Construction at the Santa Barbara Museum of Art
The first two of six renovation phases at the Santa Barbara Museum of Art are expected to continue at least through August 2020. (Brooke Holland / Noozhawk photo)

If you’re having difficulty recalling a time when construction equipment wasn’t visible near the intersection of East Anapamu and State streets in Santa Barbara, you aren’t alone.

The massive restoration project at the Santa Barbara Museum of Art is the most ambitious and comprehensive in its history. The multiphased project started in 2016, and progress continues at the downtown museum at 1130 State St.

The project calls for six phases, and so far, phases one and two are in progress and expected to be finished by August 2020, according to Larry Feinberg, the museum’s director. The overall completion date is still to be determined.

“The project is structured to do the most critical things in the first stages,” Feinberg said. “As we move along to various stages, it becomes less and less absolutely critical.”

He said the museum is in serious need of repair. The changes come because the museum needs seismic retrofitting and other necessary structural work to its more than 100-year-old building as well as additional gallery space for its substantial number of art pieces.

Inside, there are red ladders against the towering brick walls, electrical wires across the ground floors and other items likely to be found on a construction site. Construction workers wear hard hats and fluorescent vests.

Museum representatives hope to raise $50 million to pay for the large-scale project.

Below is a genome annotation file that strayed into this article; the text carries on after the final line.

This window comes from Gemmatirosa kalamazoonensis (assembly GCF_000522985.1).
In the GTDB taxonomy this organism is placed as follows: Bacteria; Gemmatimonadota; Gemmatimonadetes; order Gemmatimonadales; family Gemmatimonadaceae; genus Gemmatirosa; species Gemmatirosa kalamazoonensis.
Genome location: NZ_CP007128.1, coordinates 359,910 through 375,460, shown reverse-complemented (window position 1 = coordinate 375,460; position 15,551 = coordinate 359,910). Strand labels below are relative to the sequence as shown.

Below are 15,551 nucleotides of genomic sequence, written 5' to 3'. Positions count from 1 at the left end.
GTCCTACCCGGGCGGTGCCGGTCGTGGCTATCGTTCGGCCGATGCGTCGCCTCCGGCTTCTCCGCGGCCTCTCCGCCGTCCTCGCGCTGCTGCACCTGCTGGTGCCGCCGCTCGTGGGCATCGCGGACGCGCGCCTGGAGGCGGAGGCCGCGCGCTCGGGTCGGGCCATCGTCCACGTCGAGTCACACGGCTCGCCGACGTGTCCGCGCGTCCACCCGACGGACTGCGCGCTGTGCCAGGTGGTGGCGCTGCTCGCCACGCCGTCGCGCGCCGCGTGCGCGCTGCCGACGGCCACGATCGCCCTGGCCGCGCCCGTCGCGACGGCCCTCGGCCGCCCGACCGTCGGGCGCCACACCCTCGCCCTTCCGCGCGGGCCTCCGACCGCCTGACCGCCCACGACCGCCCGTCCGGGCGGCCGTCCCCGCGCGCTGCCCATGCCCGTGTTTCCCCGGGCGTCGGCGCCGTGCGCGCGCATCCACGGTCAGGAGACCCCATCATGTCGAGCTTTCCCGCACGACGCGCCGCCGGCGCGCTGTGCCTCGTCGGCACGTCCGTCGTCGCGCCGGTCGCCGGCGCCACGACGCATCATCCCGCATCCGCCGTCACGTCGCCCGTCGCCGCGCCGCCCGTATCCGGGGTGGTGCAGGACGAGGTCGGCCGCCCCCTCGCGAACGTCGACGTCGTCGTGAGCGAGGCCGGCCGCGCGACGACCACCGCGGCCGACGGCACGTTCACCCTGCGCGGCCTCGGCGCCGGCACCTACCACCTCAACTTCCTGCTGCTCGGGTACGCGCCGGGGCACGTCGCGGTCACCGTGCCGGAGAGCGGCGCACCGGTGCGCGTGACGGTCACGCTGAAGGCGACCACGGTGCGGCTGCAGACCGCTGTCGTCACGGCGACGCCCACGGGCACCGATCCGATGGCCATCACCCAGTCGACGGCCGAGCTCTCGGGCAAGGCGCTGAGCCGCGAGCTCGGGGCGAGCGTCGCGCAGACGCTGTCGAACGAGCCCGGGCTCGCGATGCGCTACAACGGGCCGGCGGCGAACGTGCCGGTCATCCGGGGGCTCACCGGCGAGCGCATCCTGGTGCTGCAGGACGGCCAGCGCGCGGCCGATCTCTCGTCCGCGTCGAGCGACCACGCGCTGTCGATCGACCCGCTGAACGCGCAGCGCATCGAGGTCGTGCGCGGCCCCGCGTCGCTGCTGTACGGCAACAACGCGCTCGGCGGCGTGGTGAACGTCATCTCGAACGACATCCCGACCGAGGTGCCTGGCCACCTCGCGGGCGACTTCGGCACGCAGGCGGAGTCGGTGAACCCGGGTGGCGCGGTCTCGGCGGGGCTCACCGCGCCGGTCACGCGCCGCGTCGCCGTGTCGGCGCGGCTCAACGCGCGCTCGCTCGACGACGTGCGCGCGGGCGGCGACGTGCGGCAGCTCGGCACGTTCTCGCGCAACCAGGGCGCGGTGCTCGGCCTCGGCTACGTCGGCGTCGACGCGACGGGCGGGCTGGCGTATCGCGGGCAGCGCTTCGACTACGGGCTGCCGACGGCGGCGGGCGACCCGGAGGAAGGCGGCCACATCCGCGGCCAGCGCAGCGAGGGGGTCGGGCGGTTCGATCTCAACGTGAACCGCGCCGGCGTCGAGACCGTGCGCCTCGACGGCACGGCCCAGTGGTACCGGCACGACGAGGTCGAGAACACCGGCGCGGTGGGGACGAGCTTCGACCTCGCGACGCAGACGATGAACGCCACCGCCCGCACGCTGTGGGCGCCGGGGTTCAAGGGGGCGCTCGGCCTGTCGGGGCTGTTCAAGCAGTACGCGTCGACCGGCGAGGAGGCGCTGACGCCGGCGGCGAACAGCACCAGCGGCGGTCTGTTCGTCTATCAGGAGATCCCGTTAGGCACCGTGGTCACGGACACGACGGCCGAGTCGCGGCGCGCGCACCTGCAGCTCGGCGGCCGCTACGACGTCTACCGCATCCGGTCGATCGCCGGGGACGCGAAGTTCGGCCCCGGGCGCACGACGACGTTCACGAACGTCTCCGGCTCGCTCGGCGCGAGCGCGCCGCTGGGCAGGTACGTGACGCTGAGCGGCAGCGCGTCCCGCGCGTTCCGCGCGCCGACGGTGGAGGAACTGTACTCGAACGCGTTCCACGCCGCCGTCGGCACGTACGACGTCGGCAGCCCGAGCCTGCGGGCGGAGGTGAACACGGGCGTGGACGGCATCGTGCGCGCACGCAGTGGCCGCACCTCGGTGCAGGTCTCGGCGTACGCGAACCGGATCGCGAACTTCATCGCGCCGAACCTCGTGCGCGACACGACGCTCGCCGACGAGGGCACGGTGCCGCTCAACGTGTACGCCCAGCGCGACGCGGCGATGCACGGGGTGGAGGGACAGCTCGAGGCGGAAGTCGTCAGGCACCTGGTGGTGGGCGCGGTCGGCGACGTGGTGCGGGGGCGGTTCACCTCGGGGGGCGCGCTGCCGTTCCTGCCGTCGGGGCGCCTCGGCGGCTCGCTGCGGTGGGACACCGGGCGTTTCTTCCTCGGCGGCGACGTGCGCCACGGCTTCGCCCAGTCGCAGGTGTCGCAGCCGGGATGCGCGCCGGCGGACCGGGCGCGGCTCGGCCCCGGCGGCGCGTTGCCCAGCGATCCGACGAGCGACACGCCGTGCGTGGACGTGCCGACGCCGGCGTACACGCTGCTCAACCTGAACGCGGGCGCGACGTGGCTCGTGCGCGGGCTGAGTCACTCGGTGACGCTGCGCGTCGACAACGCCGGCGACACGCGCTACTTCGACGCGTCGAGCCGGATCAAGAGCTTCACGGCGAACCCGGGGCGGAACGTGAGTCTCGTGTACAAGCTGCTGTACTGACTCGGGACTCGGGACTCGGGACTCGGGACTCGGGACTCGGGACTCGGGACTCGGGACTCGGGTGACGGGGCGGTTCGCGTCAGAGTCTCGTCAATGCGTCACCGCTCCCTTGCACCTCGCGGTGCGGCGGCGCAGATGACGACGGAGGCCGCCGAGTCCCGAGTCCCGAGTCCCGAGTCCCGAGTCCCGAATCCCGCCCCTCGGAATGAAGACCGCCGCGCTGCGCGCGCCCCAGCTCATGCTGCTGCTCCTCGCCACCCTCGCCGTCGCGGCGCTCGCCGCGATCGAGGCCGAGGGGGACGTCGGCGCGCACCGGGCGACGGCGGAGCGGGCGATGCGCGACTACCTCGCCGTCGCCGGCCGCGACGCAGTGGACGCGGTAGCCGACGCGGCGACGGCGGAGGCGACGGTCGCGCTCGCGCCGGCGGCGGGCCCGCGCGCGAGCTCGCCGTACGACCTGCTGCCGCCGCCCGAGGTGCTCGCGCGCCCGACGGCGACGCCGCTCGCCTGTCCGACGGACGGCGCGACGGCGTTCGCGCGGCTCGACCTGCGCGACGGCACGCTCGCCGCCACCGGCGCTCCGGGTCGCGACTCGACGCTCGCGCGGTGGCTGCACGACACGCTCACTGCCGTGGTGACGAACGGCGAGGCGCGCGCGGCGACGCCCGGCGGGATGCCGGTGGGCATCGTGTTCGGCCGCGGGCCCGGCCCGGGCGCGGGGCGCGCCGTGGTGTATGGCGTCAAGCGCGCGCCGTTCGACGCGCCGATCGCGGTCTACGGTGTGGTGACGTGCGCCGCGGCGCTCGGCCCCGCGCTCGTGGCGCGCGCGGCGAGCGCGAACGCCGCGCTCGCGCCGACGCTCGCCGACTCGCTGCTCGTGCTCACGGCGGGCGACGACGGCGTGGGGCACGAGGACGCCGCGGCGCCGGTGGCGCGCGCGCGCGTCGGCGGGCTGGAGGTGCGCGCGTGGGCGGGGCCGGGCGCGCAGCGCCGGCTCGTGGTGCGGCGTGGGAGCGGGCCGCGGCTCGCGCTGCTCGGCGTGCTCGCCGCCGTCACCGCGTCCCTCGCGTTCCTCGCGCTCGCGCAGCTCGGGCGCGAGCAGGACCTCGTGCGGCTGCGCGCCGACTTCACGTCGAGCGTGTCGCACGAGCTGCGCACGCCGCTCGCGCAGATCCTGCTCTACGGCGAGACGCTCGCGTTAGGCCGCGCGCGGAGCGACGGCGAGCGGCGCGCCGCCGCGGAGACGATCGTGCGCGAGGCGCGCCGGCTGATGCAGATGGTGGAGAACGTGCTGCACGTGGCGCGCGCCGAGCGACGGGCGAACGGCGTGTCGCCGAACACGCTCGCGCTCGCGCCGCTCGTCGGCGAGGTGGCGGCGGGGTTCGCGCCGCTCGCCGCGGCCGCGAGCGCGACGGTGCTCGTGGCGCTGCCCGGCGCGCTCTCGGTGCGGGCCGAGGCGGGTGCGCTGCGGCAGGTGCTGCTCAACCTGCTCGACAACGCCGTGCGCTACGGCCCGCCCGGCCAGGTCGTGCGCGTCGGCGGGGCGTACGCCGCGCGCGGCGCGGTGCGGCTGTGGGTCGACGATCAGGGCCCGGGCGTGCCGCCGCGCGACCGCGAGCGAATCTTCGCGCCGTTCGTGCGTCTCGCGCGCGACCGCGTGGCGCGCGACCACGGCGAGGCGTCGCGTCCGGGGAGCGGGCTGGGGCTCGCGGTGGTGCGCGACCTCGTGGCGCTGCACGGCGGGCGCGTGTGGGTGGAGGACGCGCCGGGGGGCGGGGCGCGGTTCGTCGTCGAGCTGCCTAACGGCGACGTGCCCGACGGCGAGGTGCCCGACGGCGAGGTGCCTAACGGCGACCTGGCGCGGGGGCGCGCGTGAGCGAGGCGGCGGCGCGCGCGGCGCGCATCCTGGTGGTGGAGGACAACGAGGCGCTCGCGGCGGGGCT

Led by Santa Barbara-based architecture firm Kupiec Architects PC, the two stages underway are the most crucial, according to Feinberg. They include replacing the aging roof, updating the loading dock area, improving the air conditioning to better preserve and protect artwork, and other improvements.

Artist rendering of Santa Barbara Museum of Art gallery

An artist rendering of the new contemporary art gallery. (Santa Barbara Museum of Art photo)

Although tests show that the building is structurally sound, museum officials recognize the timely need to take action to protect the artwork housed in the galleries and storage facilities.

The majority of construction is taking place in the McCormick Wing and the original museum building, which was constructed in 1912 as a post office.

“These are the two oldest sections of the building,” Feinberg said. 

The museum has been modified and expanded multiple times over the years to better serve the community, but more work is needed.

The likelihood of earthquakes in a given time is a threat to both SBMA’s loaned exhibitions and permanent collection. The goal of the renovation project is to protect and preserve the artwork.

Something new at the museum will be a dedicated exhibition space for contemporary art and another gallery dedicated to photography, when phases one and two are finished.

“The first stages are the unglamorous parts of the project; however, we are adding two new galleries in this stage,” Feinberg said.

Construction at the Santa Barbara Museum of Art

Construction equipment has become a fixture inside the Santa Barbara Museum of Art. (Brooke Holland / Noozhawk photo)

Renovation work also includes French limestone and oak floors in the museum’s Ludington Court, plus state-of-the-art lighting and new installations. 

The loading dock, located along Anapamu Street, will be reconstructed so that the museum can transport and receive art objects of all sizes. The conservation areas and storage facilities are expanding to safeguard the museum’s growing art collection.

Plans call for internal renovations to enhance the overall museum experience, including a grand staircase that leads to three new galleries, a designated Park Wing entrance, a rooftop garden and a pavilion.

SBMA serves as a leading art organization on the Central Coast, Feinberg said, and the renovation work will benefit the arts programming that the museum is offering.

“By this time next year, the museum will be totally reopened,” Feinberg said recently during a hard-hat tour. “Then, we will move into the third stage of the project.”

The museum is open during construction. Click here for more information.

Noozhawk staff writer Brooke Holland can be reached at Follow Noozhawk on Twitter: @noozhawk, @NoozhawkNews and @NoozhawkBiz. Connect with Noozhawk on Facebook.